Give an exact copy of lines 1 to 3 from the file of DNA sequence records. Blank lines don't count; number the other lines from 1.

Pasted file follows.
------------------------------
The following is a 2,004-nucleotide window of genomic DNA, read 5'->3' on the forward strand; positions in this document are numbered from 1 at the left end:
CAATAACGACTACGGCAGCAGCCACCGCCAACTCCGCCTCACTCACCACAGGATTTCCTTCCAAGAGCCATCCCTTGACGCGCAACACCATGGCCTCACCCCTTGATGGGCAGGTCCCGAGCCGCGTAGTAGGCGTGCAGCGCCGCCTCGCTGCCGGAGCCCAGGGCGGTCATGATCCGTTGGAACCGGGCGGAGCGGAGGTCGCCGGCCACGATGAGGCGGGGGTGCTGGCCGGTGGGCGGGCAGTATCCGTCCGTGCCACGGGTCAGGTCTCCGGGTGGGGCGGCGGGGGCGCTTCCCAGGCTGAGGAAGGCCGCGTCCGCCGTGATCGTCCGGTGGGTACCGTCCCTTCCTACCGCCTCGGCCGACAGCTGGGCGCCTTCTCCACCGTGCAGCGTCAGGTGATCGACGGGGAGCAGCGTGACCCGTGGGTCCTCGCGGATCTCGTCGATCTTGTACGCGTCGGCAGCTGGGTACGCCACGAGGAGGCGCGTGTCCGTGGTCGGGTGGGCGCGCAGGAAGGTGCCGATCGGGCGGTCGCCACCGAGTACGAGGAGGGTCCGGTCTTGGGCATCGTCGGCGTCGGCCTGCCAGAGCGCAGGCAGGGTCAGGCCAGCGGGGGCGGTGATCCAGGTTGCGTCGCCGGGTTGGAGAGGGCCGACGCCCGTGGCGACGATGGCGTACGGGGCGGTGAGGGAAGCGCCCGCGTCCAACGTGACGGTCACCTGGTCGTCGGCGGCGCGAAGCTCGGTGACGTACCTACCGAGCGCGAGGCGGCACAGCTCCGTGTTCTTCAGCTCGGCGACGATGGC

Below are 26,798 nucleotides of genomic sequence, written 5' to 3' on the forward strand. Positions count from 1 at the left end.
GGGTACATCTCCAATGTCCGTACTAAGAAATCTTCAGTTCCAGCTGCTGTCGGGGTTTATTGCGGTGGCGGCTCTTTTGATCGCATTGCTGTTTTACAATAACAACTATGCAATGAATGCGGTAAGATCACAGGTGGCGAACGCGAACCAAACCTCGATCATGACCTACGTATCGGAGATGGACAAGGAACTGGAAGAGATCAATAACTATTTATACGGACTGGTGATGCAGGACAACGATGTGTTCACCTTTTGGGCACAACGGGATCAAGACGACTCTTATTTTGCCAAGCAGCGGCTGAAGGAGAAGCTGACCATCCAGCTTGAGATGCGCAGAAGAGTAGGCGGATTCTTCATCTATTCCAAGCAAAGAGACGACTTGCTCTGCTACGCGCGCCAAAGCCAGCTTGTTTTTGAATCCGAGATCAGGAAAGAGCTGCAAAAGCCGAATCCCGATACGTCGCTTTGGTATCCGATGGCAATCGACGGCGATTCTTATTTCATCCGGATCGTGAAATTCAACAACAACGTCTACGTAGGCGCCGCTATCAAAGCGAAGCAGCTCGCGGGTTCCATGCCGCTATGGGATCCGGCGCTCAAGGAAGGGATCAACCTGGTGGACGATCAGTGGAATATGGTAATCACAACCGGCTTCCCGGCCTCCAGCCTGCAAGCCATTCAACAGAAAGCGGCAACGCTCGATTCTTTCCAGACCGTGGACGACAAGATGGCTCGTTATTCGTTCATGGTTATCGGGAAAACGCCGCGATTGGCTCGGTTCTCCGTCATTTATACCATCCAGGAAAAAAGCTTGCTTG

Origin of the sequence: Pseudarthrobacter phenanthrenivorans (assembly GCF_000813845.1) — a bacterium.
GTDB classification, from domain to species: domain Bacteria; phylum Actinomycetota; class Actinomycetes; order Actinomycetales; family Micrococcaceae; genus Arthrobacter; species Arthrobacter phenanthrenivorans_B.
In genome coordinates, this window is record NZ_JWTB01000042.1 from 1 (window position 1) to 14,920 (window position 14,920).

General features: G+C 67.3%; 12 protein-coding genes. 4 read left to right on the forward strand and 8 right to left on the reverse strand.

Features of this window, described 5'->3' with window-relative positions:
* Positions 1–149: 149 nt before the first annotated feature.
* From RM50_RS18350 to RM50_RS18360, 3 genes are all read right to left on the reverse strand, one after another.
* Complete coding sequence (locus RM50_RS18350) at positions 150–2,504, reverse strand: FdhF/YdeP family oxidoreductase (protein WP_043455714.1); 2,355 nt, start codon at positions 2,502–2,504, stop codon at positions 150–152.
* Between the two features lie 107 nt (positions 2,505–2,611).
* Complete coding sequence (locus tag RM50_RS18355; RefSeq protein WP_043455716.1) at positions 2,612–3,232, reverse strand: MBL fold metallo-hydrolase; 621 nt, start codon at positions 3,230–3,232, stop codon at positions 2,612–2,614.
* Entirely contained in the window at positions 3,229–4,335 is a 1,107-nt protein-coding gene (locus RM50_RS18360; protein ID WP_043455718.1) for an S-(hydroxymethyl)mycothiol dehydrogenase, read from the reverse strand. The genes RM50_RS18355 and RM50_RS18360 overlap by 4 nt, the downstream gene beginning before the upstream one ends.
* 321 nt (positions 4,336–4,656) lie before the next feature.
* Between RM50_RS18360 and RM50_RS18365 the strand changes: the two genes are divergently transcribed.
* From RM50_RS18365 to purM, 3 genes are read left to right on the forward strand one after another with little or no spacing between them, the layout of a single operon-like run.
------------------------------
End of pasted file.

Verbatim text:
The following is a 2,004-nucleotide window of genomic DNA, read 5'->3' on the forward strand; positions in this document are numbered from 1 at the left end:
CAATAACGACTACGGCAGCAGCCACCGCCAACTCCGCCTCACTCACCACAGGATTTCCTTCCAAGAGCCATCCCTTGACGCGCAACACCATGGCCTCACCCCTTGATGGGCAGGTCCCGAGCCGCGTAGTAGGCGTGCAGCGCCGCCTCGCTGCCGGAGCCCAGGGCGGTCATGATCCGTTGGAACCGGGCGGAGCGGAGGTCGCCGGCCACGATGAGGCGGGGGTGCTGGCCGGTGGGCGGGCAGTATCCGTCCGTGCCACGGGTCAGGTCTCCGGGTGGGGCGGCGGGGGCGCTTCCCAGGCTGAGGAAGGCCGCGTCCGCCGTGATCGTCCGGTGGGTACCGTCCCTTCCTACCGCCTCGGCCGACAGCTGGGCGCCTTCTCCACCGTGCAGCGTCAGGTGATCGACGGGGAGCAGCGTGACCCGTGGGTCCTCGCGGATCTCGTCGATCTTGTACGCGTCGGCAGCTGGGTACGCCACGAGGAGGCGCGTGTCCGTGGTCGGGTGGGCGCGCAGGAAGGTGCCGATCGGGCGGTCGCCACCGAGTACGAGGAGGGTCCGGTCTTGGGCATCGTCGGCGTCGGCCTGCCAGAGCGCAGGCAGGGTCAGGCCAGCGGGGGCGGTGATCCAGGTTGCGTCGCCGGGTTGGAGAGGGCCGACGCCCGTGGCGACGATGGCGTACGGGGCGGTGAGGGAAGCGCCCGCGTCCAACGTGACGGTCACCTGGTCGTCGGCGGCGCGAAGCTCGGTGACGTACCTACCGAGCGCGAGGCGGCACAGCTCCGTGTTCTTCAGCTCGGCGACGATGGC

Below are 26,798 nucleotides of genomic sequence, written 5' to 3' on the forward strand. Positions count from 1 at the left end.